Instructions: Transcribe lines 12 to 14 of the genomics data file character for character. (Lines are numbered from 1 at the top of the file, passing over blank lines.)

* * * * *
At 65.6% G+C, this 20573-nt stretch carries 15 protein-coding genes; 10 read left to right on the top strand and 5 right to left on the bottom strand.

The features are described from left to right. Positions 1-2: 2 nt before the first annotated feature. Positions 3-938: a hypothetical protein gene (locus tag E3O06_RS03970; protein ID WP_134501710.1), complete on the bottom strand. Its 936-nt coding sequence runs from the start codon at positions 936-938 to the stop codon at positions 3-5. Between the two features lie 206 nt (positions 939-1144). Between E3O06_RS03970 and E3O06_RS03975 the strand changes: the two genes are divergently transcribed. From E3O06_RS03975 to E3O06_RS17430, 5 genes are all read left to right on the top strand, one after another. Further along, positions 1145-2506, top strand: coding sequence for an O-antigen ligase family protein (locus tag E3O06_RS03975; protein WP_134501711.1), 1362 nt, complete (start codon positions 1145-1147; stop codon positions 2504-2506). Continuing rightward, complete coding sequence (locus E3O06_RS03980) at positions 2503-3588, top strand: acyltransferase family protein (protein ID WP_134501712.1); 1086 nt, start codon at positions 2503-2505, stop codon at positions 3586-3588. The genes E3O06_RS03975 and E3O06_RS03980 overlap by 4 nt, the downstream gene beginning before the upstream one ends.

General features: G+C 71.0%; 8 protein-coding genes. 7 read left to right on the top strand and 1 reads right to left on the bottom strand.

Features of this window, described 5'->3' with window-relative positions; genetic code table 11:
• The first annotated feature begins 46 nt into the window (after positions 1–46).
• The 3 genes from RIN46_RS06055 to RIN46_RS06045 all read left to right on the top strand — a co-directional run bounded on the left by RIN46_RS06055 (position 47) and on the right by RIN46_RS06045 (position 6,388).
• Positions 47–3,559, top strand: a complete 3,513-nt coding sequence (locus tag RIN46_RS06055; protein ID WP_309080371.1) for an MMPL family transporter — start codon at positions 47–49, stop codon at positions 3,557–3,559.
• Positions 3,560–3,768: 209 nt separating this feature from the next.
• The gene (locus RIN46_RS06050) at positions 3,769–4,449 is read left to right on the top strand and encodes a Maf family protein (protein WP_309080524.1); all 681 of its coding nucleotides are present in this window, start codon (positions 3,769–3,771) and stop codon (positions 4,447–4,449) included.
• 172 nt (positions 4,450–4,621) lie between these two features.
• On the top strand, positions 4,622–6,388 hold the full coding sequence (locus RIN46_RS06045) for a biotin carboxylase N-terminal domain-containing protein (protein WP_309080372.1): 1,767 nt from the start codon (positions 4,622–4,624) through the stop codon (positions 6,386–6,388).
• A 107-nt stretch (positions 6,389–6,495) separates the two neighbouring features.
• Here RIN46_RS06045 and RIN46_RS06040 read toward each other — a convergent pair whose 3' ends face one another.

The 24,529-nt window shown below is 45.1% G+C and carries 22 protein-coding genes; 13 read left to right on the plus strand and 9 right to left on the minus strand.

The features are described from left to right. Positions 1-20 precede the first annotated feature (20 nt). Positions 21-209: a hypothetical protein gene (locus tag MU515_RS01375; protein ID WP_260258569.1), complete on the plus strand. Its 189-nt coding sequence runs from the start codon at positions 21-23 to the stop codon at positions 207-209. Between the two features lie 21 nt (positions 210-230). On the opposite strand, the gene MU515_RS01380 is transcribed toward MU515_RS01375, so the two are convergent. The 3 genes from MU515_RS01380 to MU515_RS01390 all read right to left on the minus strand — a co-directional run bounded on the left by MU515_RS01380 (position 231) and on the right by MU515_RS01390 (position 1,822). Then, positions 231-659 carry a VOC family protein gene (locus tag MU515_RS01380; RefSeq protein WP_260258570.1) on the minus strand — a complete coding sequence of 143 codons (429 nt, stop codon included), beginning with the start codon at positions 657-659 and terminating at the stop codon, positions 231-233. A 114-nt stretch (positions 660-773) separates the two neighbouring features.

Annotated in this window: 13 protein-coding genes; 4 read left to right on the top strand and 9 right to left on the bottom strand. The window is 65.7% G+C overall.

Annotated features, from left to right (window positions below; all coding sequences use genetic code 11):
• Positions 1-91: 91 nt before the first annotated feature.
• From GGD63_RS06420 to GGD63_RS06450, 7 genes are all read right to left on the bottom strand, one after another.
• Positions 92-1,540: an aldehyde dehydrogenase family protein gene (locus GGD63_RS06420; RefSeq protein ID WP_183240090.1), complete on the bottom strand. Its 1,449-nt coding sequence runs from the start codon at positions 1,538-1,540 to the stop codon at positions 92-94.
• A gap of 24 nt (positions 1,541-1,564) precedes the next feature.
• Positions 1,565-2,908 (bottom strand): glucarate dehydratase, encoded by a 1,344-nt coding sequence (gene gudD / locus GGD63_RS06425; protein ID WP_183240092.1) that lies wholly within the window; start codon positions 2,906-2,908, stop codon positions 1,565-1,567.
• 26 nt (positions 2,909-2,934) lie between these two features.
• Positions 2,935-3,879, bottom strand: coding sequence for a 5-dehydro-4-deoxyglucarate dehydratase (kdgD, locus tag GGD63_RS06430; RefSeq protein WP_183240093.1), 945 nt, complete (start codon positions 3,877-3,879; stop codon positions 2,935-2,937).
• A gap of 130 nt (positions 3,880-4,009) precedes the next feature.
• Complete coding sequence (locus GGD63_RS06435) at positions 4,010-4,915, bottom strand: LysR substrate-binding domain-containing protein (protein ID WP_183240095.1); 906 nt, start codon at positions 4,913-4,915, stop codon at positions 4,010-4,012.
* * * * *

• A 107-nt stretch (positions 6,389–6,495) separates the two neighbouring features.
• Here RIN46_RS06045 and RIN46_RS06040 read toward each other — a convergent pair whose 3' ends face one another.

The 24,529-nt window shown below is 45.1% G+C and carries 22 protein-coding genes; 13 read left to right on the plus strand and 9 right to left on the minus strand.